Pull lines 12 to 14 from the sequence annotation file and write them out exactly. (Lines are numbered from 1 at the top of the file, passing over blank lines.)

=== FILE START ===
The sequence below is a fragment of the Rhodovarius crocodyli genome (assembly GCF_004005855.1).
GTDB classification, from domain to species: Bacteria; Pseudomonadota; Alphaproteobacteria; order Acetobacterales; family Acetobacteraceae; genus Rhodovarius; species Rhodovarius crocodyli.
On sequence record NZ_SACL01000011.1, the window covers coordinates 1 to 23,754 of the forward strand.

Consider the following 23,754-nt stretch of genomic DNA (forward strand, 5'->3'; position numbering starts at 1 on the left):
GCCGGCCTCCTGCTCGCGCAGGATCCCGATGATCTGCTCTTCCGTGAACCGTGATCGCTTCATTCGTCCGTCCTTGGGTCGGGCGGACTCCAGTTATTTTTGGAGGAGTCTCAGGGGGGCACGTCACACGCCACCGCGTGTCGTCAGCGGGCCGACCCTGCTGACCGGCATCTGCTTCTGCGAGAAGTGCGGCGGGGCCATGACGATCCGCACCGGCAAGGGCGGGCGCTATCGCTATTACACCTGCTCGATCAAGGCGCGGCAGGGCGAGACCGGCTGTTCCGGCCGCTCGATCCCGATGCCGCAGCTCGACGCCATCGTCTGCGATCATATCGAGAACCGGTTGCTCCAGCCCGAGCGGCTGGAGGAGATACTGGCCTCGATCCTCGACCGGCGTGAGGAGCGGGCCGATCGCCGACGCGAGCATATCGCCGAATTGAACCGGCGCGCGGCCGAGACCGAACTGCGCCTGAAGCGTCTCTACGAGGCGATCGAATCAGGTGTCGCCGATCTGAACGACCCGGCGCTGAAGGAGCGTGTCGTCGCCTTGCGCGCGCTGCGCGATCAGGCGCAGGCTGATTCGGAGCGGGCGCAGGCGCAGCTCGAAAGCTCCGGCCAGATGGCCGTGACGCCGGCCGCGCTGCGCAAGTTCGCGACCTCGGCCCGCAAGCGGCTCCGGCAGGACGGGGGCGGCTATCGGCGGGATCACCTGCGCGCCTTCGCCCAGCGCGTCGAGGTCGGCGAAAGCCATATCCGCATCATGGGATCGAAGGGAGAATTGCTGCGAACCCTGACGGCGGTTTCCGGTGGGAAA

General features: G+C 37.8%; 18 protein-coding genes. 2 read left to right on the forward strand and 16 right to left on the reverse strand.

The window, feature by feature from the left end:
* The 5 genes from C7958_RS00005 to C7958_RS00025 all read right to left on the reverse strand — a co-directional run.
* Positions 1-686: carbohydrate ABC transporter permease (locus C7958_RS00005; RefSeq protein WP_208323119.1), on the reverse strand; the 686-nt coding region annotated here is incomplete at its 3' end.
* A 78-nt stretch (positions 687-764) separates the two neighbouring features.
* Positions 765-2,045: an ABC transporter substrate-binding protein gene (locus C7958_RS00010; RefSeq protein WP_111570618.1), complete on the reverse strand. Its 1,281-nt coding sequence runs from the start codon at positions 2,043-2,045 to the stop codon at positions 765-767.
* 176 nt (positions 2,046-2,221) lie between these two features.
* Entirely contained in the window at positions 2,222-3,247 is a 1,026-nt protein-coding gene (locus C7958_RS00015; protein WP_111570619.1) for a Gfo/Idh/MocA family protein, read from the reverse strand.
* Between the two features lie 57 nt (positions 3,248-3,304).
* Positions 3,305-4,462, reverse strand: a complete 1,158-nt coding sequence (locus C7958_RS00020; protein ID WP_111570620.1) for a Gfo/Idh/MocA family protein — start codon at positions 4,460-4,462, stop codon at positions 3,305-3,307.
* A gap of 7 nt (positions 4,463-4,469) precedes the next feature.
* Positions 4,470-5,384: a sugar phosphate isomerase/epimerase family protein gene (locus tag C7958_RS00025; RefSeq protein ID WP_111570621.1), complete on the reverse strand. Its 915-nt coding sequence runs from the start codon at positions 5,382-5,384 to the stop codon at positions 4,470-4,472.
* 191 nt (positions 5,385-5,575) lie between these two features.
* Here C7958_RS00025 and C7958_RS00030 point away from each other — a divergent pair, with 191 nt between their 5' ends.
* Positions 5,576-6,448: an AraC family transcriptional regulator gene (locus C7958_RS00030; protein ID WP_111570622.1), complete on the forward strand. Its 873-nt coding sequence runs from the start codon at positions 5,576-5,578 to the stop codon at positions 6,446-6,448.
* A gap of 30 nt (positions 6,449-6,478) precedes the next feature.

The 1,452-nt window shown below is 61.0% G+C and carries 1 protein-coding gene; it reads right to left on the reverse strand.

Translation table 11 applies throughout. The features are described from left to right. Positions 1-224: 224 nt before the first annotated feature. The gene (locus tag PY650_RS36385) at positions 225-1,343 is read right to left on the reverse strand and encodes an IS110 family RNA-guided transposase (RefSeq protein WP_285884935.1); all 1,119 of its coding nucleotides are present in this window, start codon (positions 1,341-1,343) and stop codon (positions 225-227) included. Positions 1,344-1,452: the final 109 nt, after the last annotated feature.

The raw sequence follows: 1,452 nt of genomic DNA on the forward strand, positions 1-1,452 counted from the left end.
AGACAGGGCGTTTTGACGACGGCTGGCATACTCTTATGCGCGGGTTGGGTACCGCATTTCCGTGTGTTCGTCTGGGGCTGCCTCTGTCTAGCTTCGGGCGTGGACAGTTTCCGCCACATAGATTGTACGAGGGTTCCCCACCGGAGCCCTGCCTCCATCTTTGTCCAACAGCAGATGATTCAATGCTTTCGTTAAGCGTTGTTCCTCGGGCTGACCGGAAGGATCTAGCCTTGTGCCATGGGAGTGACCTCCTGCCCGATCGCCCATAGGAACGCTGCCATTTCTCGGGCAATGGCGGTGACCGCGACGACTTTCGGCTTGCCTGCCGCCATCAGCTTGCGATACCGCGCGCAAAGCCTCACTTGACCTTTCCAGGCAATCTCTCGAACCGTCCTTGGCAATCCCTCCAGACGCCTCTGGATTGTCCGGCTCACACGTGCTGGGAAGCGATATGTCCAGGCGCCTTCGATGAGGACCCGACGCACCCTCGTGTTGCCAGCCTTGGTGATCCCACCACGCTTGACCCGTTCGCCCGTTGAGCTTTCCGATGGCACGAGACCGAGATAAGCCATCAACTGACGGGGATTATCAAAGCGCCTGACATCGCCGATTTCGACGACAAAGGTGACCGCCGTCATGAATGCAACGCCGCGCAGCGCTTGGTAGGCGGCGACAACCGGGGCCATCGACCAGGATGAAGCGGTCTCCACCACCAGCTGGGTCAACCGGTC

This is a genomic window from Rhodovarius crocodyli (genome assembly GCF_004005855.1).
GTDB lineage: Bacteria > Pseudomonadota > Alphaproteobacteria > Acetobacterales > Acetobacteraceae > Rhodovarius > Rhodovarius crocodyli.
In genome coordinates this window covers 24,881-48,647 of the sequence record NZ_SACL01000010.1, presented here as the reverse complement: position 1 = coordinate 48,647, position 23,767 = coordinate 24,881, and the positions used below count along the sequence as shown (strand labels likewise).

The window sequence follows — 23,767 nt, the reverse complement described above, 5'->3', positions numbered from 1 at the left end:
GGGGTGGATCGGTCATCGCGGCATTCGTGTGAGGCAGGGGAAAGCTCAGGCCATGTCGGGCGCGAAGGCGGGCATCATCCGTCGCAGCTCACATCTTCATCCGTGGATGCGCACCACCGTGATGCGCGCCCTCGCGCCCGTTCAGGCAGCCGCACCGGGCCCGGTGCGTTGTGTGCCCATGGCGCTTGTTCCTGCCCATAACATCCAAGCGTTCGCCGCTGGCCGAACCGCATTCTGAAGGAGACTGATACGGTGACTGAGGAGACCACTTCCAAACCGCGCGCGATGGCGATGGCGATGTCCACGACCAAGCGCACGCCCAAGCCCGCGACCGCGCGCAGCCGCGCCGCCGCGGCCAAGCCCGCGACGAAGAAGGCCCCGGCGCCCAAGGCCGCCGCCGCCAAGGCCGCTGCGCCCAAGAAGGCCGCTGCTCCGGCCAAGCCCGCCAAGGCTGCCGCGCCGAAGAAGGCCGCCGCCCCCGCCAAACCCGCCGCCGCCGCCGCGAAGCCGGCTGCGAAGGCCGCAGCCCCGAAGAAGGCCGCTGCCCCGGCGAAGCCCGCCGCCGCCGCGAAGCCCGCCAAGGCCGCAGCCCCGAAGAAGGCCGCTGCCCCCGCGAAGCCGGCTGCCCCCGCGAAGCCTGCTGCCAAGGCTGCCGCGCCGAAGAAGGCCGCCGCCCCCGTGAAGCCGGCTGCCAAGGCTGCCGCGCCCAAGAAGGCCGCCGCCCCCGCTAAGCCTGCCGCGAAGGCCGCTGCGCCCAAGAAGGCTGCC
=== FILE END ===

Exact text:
* 176 nt (positions 2,046-2,221) lie between these two features.
* Entirely contained in the window at positions 2,222-3,247 is a 1,026-nt protein-coding gene (locus C7958_RS00015; protein WP_111570619.1) for a Gfo/Idh/MocA family protein, read from the reverse strand.
* Between the two features lie 57 nt (positions 3,248-3,304).